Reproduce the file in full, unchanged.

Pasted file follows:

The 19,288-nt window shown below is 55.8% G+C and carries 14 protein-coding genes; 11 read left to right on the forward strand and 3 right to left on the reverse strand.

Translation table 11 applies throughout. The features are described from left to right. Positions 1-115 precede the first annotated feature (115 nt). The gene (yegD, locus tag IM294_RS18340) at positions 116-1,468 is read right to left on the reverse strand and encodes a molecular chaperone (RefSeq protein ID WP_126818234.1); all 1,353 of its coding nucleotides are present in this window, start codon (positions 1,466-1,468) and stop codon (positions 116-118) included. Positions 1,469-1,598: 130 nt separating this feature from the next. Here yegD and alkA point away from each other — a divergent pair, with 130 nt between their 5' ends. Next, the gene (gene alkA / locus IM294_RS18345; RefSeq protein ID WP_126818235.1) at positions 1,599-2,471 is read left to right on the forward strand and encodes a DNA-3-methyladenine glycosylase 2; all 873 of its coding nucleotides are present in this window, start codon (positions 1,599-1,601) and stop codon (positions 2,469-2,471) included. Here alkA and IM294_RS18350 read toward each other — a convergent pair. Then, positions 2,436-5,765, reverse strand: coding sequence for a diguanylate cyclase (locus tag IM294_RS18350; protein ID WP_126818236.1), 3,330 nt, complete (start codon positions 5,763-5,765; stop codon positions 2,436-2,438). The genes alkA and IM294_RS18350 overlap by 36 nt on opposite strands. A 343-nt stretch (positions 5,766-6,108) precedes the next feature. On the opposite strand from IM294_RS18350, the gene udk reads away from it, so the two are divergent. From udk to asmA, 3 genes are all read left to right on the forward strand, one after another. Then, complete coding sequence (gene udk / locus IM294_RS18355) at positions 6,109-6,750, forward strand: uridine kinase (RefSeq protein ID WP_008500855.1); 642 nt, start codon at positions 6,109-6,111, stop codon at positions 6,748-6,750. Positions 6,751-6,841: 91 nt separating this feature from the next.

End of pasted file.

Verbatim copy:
The 19,288-nt window shown below is 55.8% G+C and carries 14 protein-coding genes; 11 read left to right on the forward strand and 3 right to left on the reverse strand.

Translation table 11 applies throughout. The features are described from left to right. Positions 1-115 precede the first annotated feature (115 nt). The gene (yegD, locus tag IM294_RS18340) at positions 116-1,468 is read right to left on the reverse strand and encodes a molecular chaperone (RefSeq protein ID WP_126818234.1); all 1,353 of its coding nucleotides are present in this window, start codon (positions 1,466-1,468) and stop codon (positions 116-118) included. Positions 1,469-1,598: 130 nt separating this feature from the next. Here yegD and alkA point away from each other — a divergent pair, with 130 nt between their 5' ends. Next, the gene (gene alkA / locus IM294_RS18345; RefSeq protein ID WP_126818235.1) at positions 1,599-2,471 is read left to right on the forward strand and encodes a DNA-3-methyladenine glycosylase 2; all 873 of its coding nucleotides are present in this window, start codon (positions 1,599-1,601) and stop codon (positions 2,469-2,471) included. Here alkA and IM294_RS18350 read toward each other — a convergent pair. Then, positions 2,436-5,765, reverse strand: coding sequence for a diguanylate cyclase (locus tag IM294_RS18350; protein ID WP_126818236.1), 3,330 nt, complete (start codon positions 5,763-5,765; stop codon positions 2,436-2,438). The genes alkA and IM294_RS18350 overlap by 36 nt on opposite strands. A 343-nt stretch (positions 5,766-6,108) precedes the next feature. On the opposite strand from IM294_RS18350, the gene udk reads away from it, so the two are divergent. From udk to asmA, 3 genes are all read left to right on the forward strand, one after another. Then, complete coding sequence (gene udk / locus IM294_RS18355) at positions 6,109-6,750, forward strand: uridine kinase (RefSeq protein ID WP_008500855.1); 642 nt, start codon at positions 6,109-6,111, stop codon at positions 6,748-6,750. Positions 6,751-6,841: 91 nt separating this feature from the next.